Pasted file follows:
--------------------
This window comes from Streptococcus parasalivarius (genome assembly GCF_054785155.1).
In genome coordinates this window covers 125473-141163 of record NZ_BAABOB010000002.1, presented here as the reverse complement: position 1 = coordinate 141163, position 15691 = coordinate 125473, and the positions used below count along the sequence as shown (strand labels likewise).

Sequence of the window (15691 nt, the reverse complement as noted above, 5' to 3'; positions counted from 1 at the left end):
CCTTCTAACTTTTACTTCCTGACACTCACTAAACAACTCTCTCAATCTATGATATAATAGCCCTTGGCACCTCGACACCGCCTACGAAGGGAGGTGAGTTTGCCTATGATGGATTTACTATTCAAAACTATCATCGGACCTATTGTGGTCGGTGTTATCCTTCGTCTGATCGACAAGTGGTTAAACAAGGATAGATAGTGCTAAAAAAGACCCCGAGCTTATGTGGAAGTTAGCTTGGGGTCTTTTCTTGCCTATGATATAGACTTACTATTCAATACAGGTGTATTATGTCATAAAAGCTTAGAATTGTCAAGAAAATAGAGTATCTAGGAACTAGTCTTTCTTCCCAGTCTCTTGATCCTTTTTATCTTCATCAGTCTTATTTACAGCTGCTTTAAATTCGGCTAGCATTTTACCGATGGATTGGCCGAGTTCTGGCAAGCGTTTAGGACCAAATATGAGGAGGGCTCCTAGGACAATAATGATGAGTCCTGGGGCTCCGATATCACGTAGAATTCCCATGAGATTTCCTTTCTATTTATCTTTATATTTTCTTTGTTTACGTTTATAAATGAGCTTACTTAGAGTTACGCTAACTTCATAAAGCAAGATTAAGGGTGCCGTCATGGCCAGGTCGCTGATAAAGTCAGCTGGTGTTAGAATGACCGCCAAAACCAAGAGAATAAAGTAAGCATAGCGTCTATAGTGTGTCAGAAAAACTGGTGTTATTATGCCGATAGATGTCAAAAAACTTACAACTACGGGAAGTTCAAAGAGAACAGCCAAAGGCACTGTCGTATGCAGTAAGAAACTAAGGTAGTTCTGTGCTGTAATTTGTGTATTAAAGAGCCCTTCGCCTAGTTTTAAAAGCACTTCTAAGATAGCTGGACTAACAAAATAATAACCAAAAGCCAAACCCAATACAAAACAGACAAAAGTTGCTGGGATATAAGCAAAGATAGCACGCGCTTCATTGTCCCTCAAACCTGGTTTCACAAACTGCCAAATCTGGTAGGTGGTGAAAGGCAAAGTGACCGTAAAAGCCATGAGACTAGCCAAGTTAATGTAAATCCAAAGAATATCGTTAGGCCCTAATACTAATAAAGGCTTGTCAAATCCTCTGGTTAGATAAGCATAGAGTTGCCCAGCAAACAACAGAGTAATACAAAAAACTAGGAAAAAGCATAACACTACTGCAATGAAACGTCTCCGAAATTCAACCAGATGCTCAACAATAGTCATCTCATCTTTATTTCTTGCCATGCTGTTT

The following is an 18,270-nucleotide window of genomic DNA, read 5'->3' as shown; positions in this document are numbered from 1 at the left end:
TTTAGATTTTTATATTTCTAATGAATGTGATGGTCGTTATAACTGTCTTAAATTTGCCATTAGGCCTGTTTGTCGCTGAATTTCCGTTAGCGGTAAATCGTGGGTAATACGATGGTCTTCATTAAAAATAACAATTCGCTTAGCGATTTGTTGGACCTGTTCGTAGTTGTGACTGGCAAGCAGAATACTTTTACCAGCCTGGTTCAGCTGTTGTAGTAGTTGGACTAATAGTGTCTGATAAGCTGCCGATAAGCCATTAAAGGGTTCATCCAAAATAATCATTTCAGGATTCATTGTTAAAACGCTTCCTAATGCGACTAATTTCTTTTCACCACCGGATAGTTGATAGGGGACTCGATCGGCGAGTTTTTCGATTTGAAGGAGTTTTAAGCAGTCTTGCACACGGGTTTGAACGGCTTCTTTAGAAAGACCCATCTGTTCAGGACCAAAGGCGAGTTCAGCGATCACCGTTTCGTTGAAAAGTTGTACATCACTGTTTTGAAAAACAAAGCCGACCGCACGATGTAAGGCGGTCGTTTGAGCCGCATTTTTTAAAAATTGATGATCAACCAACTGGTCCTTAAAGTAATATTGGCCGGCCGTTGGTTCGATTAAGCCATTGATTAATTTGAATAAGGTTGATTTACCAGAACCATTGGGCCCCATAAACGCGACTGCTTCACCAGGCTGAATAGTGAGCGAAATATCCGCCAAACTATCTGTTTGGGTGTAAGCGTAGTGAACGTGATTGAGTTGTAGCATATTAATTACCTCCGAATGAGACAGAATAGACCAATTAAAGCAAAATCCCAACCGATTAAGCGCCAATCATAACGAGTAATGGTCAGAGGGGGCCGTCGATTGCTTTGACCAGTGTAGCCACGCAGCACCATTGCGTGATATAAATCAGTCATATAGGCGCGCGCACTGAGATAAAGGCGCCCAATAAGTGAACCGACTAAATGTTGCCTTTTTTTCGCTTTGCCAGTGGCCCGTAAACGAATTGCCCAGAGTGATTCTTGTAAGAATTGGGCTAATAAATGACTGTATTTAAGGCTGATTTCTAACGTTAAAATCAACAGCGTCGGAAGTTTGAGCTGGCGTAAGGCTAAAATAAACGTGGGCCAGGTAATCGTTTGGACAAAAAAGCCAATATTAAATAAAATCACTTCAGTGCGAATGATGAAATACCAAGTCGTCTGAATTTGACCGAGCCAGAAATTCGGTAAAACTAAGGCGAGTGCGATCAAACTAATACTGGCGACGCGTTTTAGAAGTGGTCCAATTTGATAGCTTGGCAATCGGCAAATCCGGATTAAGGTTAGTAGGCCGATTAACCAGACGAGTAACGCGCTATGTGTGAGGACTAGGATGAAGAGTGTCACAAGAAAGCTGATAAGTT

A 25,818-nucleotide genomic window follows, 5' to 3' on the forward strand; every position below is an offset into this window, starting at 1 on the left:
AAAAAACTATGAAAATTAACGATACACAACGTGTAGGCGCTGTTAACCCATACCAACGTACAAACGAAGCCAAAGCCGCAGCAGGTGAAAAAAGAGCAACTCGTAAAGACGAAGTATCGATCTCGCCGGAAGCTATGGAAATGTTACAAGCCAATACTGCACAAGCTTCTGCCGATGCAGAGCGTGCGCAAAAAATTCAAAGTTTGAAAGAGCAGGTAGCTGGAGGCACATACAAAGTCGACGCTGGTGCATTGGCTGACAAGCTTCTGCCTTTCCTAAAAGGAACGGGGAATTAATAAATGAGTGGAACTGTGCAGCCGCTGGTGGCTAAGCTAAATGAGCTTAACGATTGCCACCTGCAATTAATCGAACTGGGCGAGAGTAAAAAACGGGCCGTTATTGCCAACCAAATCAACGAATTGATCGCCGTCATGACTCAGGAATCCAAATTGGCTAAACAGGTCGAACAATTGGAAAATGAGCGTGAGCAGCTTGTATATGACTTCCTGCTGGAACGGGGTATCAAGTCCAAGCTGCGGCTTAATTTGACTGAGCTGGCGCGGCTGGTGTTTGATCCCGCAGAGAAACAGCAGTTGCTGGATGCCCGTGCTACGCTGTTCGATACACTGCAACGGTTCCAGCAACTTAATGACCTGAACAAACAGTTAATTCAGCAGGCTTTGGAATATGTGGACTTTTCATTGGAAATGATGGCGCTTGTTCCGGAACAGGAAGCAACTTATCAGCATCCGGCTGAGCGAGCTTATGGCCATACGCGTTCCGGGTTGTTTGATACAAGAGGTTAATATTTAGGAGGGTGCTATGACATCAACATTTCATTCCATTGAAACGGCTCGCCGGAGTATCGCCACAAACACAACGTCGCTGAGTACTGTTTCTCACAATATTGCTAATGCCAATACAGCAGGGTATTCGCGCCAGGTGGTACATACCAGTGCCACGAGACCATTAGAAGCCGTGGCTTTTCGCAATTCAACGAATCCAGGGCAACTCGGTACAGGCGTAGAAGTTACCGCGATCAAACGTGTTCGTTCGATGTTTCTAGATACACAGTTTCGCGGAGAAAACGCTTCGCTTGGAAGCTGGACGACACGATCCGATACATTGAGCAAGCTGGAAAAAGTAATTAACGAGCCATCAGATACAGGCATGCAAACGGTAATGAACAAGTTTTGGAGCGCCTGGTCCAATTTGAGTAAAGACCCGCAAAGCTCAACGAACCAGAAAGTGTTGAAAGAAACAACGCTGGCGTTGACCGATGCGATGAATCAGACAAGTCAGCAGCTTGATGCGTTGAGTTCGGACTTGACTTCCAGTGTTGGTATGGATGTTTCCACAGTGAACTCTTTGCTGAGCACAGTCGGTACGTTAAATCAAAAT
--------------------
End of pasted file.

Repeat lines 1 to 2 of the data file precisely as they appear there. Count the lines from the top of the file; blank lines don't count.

This window comes from Streptococcus parasalivarius (genome assembly GCF_054785155.1).
In genome coordinates this window covers 125473-141163 of record NZ_BAABOB010000002.1, presented here as the reverse complement: position 1 = coordinate 141163, position 15691 = coordinate 125473, and the positions used below count along the sequence as shown (strand labels likewise).